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Total pancreatectomy with islet autotransplantation in diabetic and pre-diabetic patients with intractable chronic pancreatitis

Bachul, Piotr J. MDa; Grybowski, Damian J. MDa; Anteby, Roi MDb; Basto, Lindsay RN, MSNa; Perea, Laurencia RN, BSNa; Golab, Karolina PhDa; Wang, Ling-Jia MD, PhDa; Tibudan, Martin MSa; Gutierrez, Angelica P. MDa; Komorniczak, Michal MDc; Nagpal, Sajan MDd; Lucander, Aaron MDa; Fung, John MD, PhDa; Matthews, Jeffrey B. MDa; Witkowski, Piotr MD, PhDa,∗

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doi: 10.1097/JP9.0000000000000048
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Abstract

Introduction

Total pancreatectomy (TP) with islet autotransplantation (IAT) is offered to patients with intractable abdominal pain due to chronic or acute recurrent pancreatitis after failure of alternative interventions. TP can provide long-term relief from pancreatic pain and improves the quality of daily life, while IAT allows for preservation of beta cell mass, improving glucose control in patients with postpancreatectomy diabetes.[1] Since a larger islet mass may be isolated from and transplanted into TP with IAT (TPIAT) candidates with normal glucose control and islet function before surgery, these individuals are more likely to maintain better postsurgical endocrine function than those with pre-procedural islet dysfunction.[2] However, the clinical decision to proceed with TPIAT is based mainly on the need for pain control and should not, in general, be driven by assumptions about outcomes for ultimate glycemic control. At the time of pre-operative evaluation, a specific challenge arises for patients with poor pre-operative glucose control: is IAT worthwhile, considering the higher chance of poor postoperative islet function due to a lower retrievable and transplantable islet mass?

In this study, we analyzed treatment outcomes of pre-diabetic and diabetic patients submitted to TPIAT in comparison to those with optimal glucose control before the procedure.

Materials and methods

Study design and cohort

Between 2013 and 2019, 34 consecutive patients with detectable fasting c-peptide (>0.03 pmol/mL) underwent TPIAT for intractable abdominal pain due to chronic or acute recurrent pancreatitis at the University of Chicago. Patients were retrospectively divided into 3 groups based on glycemic control before TPIAT. Those with fasting glucose equal or greater than 126 mg/dL (7.0 mmol/L) or HbA1c ≥ 6.5% were considered diabetic (diabetes mellitus [DM] group), those with fasting plasma glucose between 100 and 125 mg/dL (5.6–6.9 mmol/L) or HbA1c between 5.7% and 6.4% were classified as pre-diabetic (pre-DM group), and those who did not meet the above criteria were assigned to the non-DM group. The cutoff for fasting glucose and HbA1c were adopted from the American Diabetes Association (ADA) criteria for patients with diabetes and pre-diabetes.[3] All patients in DM group had normal or high fasting serum c-peptide level; none had type 1 DM. Glycemic control was assessed immediately before TPIAT, and after the procedure at postoperative day ∼75, 1 year, and annually thereafter. Islet function was assessed by fasting plasma glucose, c-peptide, HbA1c and insulin requirements. BETA-2 score was calculated according to a previously published formula.[4] Insulin independence was recognized in patients based on HbA1c < 6.5% without the support of exogenous insulin or oral hypoglycemic agents. Pain magnitude was assessed based on opioid use as reported by each patient, from electronic medical records and Illinois Prescription Monitoring Program database.[5] The location of the pain was assessed based on patient history, physical examination, and medical records.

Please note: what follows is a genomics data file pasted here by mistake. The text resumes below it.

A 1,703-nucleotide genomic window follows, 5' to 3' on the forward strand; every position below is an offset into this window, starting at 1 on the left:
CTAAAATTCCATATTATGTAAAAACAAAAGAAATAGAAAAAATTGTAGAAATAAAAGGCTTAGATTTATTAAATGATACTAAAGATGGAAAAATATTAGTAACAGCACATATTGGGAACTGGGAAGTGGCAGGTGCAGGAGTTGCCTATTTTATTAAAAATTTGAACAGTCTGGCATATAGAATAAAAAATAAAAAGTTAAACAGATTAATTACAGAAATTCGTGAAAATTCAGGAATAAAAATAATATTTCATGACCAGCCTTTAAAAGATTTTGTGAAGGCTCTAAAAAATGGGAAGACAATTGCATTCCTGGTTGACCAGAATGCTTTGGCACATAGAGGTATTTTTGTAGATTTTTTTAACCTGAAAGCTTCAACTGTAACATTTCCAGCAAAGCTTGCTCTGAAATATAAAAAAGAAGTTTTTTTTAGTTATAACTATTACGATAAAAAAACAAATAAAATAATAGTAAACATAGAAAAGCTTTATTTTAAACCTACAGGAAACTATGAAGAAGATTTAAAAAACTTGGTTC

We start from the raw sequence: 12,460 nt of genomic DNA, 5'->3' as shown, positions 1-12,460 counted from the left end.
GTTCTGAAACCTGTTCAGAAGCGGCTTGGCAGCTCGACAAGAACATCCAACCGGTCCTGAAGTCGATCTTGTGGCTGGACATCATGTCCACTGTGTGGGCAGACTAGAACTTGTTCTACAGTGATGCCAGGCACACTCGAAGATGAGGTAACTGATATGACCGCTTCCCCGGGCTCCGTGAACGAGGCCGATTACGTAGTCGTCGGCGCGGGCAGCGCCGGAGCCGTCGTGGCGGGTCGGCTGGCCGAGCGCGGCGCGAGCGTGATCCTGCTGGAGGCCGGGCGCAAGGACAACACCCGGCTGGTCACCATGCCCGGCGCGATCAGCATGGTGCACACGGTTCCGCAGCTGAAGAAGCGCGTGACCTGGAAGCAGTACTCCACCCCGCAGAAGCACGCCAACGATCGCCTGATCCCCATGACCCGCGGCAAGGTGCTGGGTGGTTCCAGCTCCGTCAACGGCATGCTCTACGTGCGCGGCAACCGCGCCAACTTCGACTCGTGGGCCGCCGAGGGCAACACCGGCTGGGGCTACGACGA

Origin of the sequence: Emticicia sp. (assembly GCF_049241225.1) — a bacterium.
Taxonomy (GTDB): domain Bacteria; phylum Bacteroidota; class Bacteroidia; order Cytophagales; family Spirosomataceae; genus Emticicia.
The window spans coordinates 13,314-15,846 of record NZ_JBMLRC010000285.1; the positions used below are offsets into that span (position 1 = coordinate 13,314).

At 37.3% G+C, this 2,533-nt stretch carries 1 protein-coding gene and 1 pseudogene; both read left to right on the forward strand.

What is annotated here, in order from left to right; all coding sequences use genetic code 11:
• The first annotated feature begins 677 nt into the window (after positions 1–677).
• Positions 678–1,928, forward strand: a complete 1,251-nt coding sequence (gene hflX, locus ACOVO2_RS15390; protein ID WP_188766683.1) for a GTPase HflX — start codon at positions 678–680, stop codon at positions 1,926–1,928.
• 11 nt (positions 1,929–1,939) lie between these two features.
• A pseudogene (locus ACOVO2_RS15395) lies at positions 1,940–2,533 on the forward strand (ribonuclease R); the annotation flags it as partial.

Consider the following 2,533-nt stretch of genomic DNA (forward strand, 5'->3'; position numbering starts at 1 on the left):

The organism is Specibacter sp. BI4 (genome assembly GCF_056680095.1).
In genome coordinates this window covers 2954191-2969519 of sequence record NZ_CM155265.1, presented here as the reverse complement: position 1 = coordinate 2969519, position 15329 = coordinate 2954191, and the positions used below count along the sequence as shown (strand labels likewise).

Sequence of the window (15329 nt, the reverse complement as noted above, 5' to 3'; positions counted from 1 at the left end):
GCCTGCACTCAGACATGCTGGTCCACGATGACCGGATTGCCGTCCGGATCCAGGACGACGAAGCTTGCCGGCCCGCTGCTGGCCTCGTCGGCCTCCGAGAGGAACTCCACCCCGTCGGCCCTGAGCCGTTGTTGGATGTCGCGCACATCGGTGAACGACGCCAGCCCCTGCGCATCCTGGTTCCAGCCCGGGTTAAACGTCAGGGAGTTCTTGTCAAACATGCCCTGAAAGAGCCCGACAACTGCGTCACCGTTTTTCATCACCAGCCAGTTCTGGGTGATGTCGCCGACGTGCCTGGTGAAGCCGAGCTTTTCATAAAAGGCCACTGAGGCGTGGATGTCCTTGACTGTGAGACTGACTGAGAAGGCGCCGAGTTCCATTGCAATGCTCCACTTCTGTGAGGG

Statistical analysis

Descriptive statistics were expressed as median with range between the minimum and the maximum values. To assess the statistical significance between analyzed groups we used the Wilcoxon signed-rank test and Mann–Whitney U test for numerical variables and Fisher's exact test for categorical variables. A P value of less than .05 was considered statistically significant. Statistical analyses were performed using GraphPad Prism 8.0 (GraphPad Software, San Diego, CA).

Results

Demographics